Influence of sand burial on cultivable micro-fungi inhabiting biological soil crusts

Isabella Grishkan, Rong Liang Jia, Xin Rong Li

Research output: Contribution to journalArticlepeer-review


We examined the influence of sand burial of 0.5-mm and 10-mm depths on micro-fungal communities inhabiting moss-dominated and mixed biocrusts in the vicinity of the Shapotou Research Station in the Tengger Desert, China. The buried communities were compared with those in unburied crusts, as well as with the sandy below-crust and topsoil communities. We isolated 65 fungal species belonging to 43 genera using the soil dilution plate method. Compared to the unburied communities, the buried crust communities were characterized by lower abundance of melanin containing species, especially those with large many-celled conidia, but higher abundance of species producing small light-colored and one-celled conidia, mainly mesophilic Penicillium spp. Sand deposition also caused reduction of isolate density that was more pronounced in the mixed crusts. Diversity characteristics of micro-fungal communities and isolate densities varied in the two crust types in response to the same level of sand burial. This difference between the mixed and moss-dominated crusts was less expressed when the communities had been subjected to the deep sand burial. Below-crust sandy communities showed a more significant decrease both in isolate density and species richness compared to buried crust communities, which was accompanied by the substitution of dominant species - the thermotolerant Aspergillus fumigatus in the subcrust sandy layers instead of melanized species with large multicellular conidia in the crusts. On the whole, the influence of sand burial on crust micro-fungal communities was likely associated with the shielding effect of sand layer which might protect the crust layer from evaporation and UV-radiation. Whereas sand deposition in the crusts partly changed the substrate quality and microclimatic conditions for soil micro-fungi, transition from the crust to the below-crust sandy layer much more substantially altered the environmental situation (mainly in nutrient status, from the comparatively rich organic crust layer to the poor mineral sandy layer) thus leading to the more significant changes in the micro-fungal communities.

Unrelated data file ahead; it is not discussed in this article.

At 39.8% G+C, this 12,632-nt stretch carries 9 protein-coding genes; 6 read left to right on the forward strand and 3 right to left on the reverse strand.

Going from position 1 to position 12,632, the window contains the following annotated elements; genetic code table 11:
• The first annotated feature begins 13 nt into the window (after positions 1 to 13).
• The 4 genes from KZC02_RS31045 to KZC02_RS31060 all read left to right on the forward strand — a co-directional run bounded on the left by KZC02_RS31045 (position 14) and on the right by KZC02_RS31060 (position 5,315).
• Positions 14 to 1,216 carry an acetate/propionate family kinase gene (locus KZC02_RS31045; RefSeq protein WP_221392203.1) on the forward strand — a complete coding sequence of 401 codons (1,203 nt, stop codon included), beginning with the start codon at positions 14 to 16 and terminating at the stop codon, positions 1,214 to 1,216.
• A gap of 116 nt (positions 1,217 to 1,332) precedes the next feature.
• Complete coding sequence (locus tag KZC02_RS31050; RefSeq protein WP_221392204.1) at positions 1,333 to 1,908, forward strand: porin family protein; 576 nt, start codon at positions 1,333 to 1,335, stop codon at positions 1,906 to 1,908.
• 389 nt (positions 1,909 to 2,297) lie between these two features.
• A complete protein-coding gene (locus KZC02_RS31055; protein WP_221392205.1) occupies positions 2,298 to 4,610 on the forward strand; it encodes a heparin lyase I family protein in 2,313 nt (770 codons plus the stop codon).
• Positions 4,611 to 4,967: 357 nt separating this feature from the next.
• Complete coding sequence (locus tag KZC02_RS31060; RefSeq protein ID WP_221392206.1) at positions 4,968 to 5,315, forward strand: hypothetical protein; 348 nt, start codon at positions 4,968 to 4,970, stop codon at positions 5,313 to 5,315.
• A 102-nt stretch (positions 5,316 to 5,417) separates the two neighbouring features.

Original languageEnglish
Pages (from-to)89-96
Number of pages8
Issue number2-3
StatePublished - 1 Mar 2015

Bibliographical note

Publisher Copyright:
© 2015 Elsevier GmbH.


  • Arenosols
  • Aspergillus fumigatus
  • Below-crust sandy layers
  • Diversity
  • Melanin-containing fungi
  • Species composition

ASJC Scopus subject areas

  • Ecology, Evolution, Behavior and Systematics
  • Soil Science


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